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Assembly Language for the 80X86/Pentium Intel Microprocessors Lecturer: Dr. Konstantinos Tatas PowerPoint Presentation
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Assembly Language for the 80X86/Pentium Intel Microprocessors Lecturer: Dr. Konstantinos Tatas

Assembly Language for the 80X86/Pentium Intel Microprocessors Lecturer: Dr. Konstantinos Tatas

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Assembly Language for the 80X86/Pentium Intel Microprocessors Lecturer: Dr. Konstantinos Tatas

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  1. Assembly Language for the 80X86/Pentium Intel MicroprocessorsLecturer: Dr. Konstantinos Tatas

  2. ASSEMBLY LANGUAGE • One-to-one relationship with machine language unlike high-level languages • Many lines of code even for simple programmes • Requires at least some knowledge of the microprocessor architecture, memory structure and operating system • Not portable (source files will not run on a different architecture microprocessor)

  3. Course pre-requisites Digital Logic, Computer Programming • Gates, flip-flops, truth tables, timing diagrams, etc. • Computer number systems • decimal, hexadecimal, binary, octal • conversions, logical operations, computer arithmetic • Computer data formats • ASCII, BCD

  4. Why Learn/Use Assembly Language • Efficient use of the main memory • Less memory required • Programs execute faster • Avoid redundant instructions inserted by compilers. • Direct access to the hardware of the computer, • Usually not supported by compilers. • Access to the microprocessor’s internal control registers. • For some processors such as DSP and micro-controllers there is no (or limited) support by high level languages • Embedded systems have tight constraints on performance, memory size and power consumption

  5. Revision on Basic Computer Architecture

  6. Revision on Numbering Systems • Decimal - Binary - Hex conversion • Signed Numbers • Signed Magnitude – One’s Complement –Two’s Complement • Hex signed numbers: 15’s and 16’s Complement • Arithmetic Operations • Binary: Addition – Subtraction – Multiplication – Division • Hex: Addition – Subtraction – Multiplication – Division • Logic Operations on bit vectors • AND, OR, XOR, NOT • Ranges: • Unsigned byte: 0 to 255 Signed byte: -128 to +127 • Unsigned word: 0 to 65,536 Signed word: -32,768 to +32,767 • Unsigned doubleword: 0 to 4,294,967,295 • Unsigned quadword: 0 to 18,446,744,073,709,551,615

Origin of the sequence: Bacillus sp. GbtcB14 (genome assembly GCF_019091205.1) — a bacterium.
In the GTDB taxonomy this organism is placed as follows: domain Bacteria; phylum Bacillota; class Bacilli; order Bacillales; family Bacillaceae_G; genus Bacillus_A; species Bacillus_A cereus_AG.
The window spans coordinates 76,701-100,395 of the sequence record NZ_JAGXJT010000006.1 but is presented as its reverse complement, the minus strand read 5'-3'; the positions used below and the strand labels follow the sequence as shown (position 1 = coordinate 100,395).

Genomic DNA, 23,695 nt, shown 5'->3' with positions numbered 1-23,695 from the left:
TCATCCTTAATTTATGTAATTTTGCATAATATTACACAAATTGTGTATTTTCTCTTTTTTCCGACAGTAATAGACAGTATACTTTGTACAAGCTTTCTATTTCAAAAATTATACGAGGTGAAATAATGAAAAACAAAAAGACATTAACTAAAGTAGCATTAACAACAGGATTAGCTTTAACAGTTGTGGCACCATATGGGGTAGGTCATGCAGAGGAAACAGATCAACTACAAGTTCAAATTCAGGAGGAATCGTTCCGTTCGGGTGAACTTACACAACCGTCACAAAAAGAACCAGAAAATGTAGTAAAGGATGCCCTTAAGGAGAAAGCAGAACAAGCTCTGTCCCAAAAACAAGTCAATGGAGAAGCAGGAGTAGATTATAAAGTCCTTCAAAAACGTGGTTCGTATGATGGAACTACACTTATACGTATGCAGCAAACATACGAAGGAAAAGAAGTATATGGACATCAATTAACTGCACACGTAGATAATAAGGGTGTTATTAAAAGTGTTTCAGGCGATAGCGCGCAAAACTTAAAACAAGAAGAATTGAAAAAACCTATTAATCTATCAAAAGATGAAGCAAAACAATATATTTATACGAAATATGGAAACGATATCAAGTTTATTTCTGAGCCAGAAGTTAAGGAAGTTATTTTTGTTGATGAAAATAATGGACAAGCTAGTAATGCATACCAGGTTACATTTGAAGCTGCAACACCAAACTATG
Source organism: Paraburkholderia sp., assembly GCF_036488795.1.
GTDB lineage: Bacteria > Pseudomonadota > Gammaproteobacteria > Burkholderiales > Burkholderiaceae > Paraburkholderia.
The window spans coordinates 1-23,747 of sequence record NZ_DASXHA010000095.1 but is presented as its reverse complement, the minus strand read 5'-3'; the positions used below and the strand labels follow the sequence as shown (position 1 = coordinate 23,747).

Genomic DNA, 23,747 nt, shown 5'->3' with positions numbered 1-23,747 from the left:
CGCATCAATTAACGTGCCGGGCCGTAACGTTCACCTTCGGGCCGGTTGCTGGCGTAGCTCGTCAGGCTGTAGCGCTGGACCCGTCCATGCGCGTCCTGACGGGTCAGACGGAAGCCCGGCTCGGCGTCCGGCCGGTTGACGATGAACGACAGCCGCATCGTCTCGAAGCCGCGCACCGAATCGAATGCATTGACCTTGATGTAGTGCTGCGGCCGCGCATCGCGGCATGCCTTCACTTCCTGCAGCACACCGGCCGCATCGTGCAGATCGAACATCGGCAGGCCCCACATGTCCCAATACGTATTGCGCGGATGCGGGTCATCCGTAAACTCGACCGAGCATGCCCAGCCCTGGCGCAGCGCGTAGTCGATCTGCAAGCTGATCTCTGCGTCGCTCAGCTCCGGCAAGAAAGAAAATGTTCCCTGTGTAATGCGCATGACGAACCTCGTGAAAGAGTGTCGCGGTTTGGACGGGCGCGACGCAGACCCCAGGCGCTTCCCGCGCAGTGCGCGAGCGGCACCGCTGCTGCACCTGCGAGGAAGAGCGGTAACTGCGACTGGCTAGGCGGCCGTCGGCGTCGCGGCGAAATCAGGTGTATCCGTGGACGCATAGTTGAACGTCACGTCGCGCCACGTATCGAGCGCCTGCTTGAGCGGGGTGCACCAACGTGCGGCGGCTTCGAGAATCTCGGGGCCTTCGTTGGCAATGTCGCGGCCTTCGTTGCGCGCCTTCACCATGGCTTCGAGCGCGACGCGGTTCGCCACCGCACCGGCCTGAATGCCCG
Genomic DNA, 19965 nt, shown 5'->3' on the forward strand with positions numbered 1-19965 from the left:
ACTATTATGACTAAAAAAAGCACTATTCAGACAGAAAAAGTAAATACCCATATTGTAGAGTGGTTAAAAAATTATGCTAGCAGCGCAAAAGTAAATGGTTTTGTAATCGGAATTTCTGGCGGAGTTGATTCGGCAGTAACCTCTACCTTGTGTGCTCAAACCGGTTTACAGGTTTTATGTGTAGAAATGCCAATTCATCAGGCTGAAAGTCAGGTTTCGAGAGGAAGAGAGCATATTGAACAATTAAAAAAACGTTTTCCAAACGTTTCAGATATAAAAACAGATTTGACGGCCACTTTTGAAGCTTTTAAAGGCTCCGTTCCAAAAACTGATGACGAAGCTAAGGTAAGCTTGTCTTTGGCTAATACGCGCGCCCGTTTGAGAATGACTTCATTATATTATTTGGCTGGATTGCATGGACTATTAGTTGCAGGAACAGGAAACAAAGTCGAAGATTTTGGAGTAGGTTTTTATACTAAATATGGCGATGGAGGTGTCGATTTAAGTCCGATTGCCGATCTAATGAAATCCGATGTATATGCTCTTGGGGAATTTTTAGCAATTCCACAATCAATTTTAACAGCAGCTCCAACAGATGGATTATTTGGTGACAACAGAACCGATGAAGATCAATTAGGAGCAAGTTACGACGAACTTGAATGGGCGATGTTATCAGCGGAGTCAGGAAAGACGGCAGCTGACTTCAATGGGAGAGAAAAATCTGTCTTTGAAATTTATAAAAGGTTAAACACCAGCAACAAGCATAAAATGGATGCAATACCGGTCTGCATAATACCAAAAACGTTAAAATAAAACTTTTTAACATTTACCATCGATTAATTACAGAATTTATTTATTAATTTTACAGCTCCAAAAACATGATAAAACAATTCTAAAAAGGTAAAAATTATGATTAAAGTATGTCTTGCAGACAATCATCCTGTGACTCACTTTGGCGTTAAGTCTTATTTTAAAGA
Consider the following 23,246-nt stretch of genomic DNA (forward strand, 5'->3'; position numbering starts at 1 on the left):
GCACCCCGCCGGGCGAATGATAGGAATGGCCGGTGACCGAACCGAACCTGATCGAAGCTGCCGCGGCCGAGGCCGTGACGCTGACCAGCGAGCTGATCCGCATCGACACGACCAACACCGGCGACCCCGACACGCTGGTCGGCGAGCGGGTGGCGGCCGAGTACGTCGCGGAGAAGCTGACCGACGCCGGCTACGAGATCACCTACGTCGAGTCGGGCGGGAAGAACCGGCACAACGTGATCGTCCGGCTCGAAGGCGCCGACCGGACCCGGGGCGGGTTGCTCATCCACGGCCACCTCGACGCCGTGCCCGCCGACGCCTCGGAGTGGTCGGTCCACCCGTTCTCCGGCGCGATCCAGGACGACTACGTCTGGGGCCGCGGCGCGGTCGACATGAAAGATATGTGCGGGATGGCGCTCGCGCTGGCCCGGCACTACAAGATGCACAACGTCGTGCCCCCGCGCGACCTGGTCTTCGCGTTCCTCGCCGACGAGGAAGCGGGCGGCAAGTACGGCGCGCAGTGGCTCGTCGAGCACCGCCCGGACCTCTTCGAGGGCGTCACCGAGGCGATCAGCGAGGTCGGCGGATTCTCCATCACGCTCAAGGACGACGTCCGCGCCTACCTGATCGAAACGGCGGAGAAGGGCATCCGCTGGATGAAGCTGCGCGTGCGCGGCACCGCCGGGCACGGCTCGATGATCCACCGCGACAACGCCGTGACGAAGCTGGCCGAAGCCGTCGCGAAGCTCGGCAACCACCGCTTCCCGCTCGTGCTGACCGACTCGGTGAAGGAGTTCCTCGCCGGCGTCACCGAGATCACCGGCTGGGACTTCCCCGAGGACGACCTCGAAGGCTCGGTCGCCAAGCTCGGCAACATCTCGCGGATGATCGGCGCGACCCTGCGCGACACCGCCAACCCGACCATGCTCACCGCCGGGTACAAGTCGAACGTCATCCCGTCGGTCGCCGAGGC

7. Conversion between number systems • A. Binary to Decimal • B. Decimal to Binary • C. Hexadecimal to Decimal • D. Decimal to Hexadecimal • E. Binary to Hex • F. Hex to Binary

  8. Number Conversion • Decimal to Binary 25 to binary: Quotient | Remainder

  9. Number Conversion II • Binary to Decimal

  10. Hexadecimal System • Hexadecimal System – Base 16 • Used for representing binary numbers • Example: 100010010110 in hex is 896H • The hex system has 16 digits: 0 – 9, A, B, C, D, E and F.

  11. Decimal, Binary and Hex

  12. Number Conversion III • Binary to Hex: • Start from the right and group 4 bits at a time. • Replace each 4-bit binary number with its hex equivalent. • Example: 100111110101 to hex • Group bits: 1001 1111 0101 • Replace hex: 9 F 5 • Therefore: 100111110101 = 9F5 in hex.

  13. Number Conversion IV • Hex to Binary: • Each hex digit is replaced with its 4-bit equivalent. • Leading zeros are dropped. • Example: 29B to binary • 2 9 B • 0010 1001 1011 • 29B = 100011011 (dropping leading zeroes)